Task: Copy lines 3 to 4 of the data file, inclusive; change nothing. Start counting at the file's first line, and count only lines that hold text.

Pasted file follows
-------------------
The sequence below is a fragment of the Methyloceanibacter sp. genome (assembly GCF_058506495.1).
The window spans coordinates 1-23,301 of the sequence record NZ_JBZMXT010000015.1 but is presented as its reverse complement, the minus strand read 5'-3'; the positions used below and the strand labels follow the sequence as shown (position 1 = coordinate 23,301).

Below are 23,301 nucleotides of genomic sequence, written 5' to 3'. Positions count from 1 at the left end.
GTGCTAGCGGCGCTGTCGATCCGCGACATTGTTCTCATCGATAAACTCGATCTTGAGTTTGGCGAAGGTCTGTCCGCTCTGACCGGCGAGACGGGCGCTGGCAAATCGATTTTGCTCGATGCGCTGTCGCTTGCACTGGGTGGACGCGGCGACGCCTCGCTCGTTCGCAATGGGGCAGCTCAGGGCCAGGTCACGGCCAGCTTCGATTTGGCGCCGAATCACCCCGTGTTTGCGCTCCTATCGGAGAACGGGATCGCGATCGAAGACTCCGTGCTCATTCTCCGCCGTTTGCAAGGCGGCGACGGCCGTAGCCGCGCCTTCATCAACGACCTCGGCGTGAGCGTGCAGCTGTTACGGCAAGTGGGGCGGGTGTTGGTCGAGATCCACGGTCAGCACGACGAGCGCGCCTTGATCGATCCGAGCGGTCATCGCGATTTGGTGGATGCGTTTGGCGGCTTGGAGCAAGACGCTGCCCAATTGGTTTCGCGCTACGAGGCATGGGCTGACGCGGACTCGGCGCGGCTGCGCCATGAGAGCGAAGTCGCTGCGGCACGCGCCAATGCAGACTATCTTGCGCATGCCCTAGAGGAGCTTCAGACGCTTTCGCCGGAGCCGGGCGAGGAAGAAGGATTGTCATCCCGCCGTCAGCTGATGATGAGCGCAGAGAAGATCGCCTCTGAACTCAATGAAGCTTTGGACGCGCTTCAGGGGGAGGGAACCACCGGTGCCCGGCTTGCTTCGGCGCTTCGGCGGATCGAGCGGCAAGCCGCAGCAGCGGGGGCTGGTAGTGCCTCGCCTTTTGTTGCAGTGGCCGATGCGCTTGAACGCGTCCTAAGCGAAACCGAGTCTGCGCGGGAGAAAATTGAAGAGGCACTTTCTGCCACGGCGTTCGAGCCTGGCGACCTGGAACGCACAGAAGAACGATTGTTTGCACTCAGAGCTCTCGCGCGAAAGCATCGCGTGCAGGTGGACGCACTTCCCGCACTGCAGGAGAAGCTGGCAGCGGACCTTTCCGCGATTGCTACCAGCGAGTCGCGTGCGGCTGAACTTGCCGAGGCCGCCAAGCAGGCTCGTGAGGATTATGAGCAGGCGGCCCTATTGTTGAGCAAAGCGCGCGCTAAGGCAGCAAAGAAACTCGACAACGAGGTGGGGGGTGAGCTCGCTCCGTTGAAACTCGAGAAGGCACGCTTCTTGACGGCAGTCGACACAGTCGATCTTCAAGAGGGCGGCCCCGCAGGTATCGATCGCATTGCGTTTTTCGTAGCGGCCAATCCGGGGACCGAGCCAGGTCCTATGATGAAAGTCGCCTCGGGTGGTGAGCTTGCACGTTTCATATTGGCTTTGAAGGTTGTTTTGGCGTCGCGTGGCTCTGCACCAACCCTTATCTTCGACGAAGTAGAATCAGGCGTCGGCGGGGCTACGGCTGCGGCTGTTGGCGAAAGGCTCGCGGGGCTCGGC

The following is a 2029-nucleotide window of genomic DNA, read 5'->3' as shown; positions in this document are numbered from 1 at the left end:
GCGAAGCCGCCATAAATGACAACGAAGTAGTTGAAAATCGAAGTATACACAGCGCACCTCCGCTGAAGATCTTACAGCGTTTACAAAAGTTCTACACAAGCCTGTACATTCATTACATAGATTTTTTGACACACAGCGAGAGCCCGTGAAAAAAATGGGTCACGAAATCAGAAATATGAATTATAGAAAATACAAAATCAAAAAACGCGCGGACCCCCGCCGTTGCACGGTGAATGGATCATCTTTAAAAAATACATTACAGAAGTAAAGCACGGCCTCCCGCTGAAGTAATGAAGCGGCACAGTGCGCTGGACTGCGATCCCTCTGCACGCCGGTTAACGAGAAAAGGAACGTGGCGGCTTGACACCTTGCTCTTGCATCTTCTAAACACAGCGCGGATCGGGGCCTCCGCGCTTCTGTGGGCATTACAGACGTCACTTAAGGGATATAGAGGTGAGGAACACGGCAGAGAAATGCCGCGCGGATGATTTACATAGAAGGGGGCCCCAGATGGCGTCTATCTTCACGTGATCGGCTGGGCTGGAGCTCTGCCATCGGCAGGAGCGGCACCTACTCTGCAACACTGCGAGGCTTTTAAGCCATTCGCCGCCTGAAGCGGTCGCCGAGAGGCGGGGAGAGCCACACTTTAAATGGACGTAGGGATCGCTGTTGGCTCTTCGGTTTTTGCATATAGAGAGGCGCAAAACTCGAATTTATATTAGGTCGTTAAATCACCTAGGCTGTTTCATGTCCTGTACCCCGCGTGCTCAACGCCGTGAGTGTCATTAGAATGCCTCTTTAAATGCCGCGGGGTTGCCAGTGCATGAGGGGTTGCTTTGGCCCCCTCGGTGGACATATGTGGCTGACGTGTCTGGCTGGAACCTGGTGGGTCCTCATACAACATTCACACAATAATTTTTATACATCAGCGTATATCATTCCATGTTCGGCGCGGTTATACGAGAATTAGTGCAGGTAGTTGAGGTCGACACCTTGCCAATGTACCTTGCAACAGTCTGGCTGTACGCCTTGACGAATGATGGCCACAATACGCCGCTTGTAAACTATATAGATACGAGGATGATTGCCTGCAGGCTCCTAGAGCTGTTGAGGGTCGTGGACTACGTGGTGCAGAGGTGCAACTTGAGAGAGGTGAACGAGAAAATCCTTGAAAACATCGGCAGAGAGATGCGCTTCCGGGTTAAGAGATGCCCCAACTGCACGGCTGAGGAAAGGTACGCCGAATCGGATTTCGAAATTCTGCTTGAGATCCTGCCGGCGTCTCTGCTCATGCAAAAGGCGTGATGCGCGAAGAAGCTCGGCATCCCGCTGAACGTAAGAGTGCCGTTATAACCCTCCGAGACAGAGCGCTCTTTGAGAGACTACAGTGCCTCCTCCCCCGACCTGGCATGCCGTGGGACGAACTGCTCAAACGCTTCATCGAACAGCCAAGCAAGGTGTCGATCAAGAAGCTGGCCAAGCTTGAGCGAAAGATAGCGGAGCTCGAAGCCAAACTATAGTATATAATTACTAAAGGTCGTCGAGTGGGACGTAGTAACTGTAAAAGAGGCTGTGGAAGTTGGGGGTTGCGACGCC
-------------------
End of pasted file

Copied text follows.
Below are 23,301 nucleotides of genomic sequence, written 5' to 3'. Positions count from 1 at the left end.
GTGCTAGCGGCGCTGTCGATCCGCGACATTGTTCTCATCGATAAACTCGATCTTGAGTTTGGCGAAGGTCTGTCCGCTCTGACCGGCGAGACGGGCGCTGGCAAATCGATTTTGCTCGATGCGCTGTCGCTTGCACTGGGTGGACGCGGCGACGCCTCGCTCGTTCGCAATGGGGCAGCTCAGGGCCAGGTCACGGCCAGCTTCGATTTGGCGCCGAATCACCCCGTGTTTGCGCTCCTATCGGAGAACGGGATCGCGATCGAAGACTCCGTGCTCATTCTCCGCCGTTTGCAAGGCGGCGACGGCCGTAGCCGCGCCTTCATCAACGACCTCGGCGTGAGCGTGCAGCTGTTACGGCAAGTGGGGCGGGTGTTGGTCGAGATCCACGGTCAGCACGACGAGCGCGCCTTGATCGATCCGAGCGGTCATCGCGATTTGGTGGATGCGTTTGGCGGCTTGGAGCAAGACGCTGCCCAATTGGTTTCGCGCTACGAGGCATGGGCTGACGCGGACTCGGCGCGGCTGCGCCATGAGAGCGAAGTCGCTGCGGCACGCGCCAATGCAGACTATCTTGCGCATGCCCTAGAGGAGCTTCAGACGCTTTCGCCGGAGCCGGGCGAGGAAGAAGGATTGTCATCCCGCCGTCAGCTGATGATGAGCGCAGAGAAGATCGCCTCTGAACTCAATGAAGCTTTGGACGCGCTTCAGGGGGAGGGAACCACCGGTGCCCGGCTTGCTTCGGCGCTTCGGCGGATCGAGCGGCAAGCCGCAGCAGCGGGGGCTGGTAGTGCCTCGCCTTTTGTTGCAGTGGCCGATGCGCTTGAACGCGTCCTAAGCGAAACCGAGTCTGCGCGGGAGAAAATTGAAGAGGCACTTTCTGCCACGGCGTTCGAGCCTGGCGACCTGGAACGCACAGAAGAACGATTGTTTGCACTCAGAGCTCTCGCGCGAAAGCATCGCGTGCAGGTGGACGCACTTCCCGCACTGCAGGAGAAGCTGGCAGCGGACCTTTCCGCGATTGCTACCAGCGAGTCGCGTGCGGCTGAACTTGCCGAGGCCGCCAAGCAGGCTCGTGAGGATTATGAGCAGGCGGCCCTATTGTTGAGCAAAGCGCGCGCTAAGGCAGCAAAGAAACTCGACAACGAGGTGGGGGGTGAGCTCGCTCCGTTGAAACTCGAGAAGGCACGCTTCTTGACGGCAGTCGACACAGTCGATCTTCAAGAGGGCGGCCCCGCAGGTATCGATCGCATTGCGTTTTTCGTAGCGGCCAATCCGGGGACCGAGCCAGGTCCTATGATGAAAGTCGCCTCGGGTGGTGAGCTTGCACGTTTCATATTGGCTTTGAAGGTTGTTTTGGCGTCGCGTGGCTCTGCACCAACCCTTATCTTCGACGAAGTAGAATCAGGCGTCGGCGGGGCTACGGCTGCGGCTGTTGGCGAAAGGCTCGCGGGGCTCGGC